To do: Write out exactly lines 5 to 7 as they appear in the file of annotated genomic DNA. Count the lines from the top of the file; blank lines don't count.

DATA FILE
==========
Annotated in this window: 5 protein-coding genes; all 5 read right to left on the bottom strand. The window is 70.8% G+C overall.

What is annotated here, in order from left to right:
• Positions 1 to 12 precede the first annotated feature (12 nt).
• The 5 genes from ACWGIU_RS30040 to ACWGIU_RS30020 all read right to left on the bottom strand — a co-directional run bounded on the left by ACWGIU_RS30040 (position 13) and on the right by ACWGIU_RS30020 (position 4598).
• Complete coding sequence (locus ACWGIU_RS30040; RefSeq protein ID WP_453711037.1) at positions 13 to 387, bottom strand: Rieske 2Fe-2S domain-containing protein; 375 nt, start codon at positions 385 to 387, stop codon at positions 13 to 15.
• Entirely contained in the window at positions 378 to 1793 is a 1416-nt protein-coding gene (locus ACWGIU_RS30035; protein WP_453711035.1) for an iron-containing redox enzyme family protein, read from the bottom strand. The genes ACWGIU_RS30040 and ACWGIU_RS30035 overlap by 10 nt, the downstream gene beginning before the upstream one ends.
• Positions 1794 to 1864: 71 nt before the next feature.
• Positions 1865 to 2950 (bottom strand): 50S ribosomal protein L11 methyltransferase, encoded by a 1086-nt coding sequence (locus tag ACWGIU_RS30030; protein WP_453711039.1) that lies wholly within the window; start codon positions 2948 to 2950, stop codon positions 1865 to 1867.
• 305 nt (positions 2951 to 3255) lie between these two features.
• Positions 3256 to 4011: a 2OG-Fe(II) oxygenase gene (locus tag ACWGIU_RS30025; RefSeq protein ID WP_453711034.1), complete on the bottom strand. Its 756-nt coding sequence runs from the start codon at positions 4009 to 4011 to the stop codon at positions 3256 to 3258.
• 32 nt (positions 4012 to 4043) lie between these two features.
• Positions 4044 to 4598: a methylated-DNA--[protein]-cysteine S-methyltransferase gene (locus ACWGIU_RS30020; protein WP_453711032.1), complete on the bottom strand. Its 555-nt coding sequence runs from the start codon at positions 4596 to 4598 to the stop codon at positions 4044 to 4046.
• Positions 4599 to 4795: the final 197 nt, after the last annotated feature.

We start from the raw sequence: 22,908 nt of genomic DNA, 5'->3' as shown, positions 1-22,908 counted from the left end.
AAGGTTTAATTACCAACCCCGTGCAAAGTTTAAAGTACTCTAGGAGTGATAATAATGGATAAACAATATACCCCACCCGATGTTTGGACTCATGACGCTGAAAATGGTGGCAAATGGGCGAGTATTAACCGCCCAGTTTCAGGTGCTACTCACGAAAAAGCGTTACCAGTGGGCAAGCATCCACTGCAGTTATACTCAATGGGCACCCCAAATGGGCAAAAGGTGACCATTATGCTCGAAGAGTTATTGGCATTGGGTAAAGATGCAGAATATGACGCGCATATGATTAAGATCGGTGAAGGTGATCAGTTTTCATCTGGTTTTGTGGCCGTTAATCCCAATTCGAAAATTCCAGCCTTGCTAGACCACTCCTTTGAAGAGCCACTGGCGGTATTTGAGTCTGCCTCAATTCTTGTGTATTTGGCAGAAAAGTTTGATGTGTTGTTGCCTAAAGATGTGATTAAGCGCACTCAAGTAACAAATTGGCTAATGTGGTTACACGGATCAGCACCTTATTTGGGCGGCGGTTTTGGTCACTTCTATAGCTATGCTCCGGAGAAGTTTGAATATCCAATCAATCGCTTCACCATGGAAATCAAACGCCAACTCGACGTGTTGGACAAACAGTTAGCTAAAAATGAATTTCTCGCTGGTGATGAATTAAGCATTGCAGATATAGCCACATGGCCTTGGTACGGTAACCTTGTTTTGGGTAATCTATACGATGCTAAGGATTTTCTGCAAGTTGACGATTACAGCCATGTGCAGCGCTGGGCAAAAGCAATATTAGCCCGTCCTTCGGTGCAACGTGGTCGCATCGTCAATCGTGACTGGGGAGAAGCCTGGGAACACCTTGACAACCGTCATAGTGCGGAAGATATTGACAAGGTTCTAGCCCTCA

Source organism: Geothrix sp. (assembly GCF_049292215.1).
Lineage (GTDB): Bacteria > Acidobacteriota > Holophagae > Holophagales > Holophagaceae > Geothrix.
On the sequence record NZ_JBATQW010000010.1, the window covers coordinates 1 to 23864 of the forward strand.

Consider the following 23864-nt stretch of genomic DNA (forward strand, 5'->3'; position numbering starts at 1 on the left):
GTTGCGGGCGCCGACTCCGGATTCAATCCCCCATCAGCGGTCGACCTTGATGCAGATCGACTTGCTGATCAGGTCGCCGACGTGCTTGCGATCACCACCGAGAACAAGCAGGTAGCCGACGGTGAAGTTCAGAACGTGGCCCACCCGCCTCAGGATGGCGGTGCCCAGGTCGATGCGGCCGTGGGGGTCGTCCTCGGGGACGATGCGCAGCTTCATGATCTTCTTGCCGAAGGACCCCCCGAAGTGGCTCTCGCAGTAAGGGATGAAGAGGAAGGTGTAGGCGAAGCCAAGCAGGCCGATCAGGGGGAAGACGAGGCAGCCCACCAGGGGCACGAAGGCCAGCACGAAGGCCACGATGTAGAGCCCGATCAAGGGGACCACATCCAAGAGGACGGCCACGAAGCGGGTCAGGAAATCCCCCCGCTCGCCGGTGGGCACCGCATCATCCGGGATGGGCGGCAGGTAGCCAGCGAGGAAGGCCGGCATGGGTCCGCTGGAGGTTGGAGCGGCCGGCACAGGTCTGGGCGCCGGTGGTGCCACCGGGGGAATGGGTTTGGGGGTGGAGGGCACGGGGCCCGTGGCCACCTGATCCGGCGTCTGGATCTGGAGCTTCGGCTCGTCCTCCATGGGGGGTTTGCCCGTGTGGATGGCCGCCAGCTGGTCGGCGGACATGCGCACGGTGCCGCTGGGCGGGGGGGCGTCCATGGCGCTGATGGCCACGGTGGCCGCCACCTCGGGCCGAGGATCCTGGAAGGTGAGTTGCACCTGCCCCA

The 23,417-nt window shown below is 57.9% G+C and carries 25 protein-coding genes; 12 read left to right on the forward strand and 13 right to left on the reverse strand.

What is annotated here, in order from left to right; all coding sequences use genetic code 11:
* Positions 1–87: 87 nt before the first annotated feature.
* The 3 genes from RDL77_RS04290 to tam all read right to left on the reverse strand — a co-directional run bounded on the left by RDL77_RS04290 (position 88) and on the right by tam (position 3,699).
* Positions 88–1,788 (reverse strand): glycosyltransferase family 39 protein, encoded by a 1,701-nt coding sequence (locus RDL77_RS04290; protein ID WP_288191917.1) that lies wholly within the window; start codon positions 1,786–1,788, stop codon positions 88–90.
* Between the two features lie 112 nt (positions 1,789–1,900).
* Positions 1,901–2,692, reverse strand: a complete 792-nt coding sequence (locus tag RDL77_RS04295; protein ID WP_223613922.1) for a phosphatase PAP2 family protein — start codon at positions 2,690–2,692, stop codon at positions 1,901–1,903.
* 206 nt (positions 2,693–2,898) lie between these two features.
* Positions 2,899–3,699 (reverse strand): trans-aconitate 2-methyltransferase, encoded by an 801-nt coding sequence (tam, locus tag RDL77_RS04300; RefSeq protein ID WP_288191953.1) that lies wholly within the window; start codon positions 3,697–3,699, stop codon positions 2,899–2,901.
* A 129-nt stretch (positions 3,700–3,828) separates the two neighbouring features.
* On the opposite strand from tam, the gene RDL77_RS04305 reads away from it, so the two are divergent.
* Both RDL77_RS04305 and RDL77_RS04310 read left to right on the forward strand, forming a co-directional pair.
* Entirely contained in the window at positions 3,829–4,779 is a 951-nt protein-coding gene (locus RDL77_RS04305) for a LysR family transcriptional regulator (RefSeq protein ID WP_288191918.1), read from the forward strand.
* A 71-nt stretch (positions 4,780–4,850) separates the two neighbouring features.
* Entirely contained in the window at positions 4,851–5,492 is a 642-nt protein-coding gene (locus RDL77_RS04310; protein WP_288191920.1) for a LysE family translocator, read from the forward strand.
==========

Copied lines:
• Complete coding sequence (locus ACWGIU_RS30040; RefSeq protein ID WP_453711037.1) at positions 13 to 387, bottom strand: Rieske 2Fe-2S domain-containing protein; 375 nt, start codon at positions 385 to 387, stop codon at positions 13 to 15.
• Entirely contained in the window at positions 378 to 1793 is a 1416-nt protein-coding gene (locus ACWGIU_RS30035; protein WP_453711035.1) for an iron-containing redox enzyme family protein, read from the bottom strand. The genes ACWGIU_RS30040 and ACWGIU_RS30035 overlap by 10 nt, the downstream gene beginning before the upstream one ends.
• Positions 1794 to 1864: 71 nt before the next feature.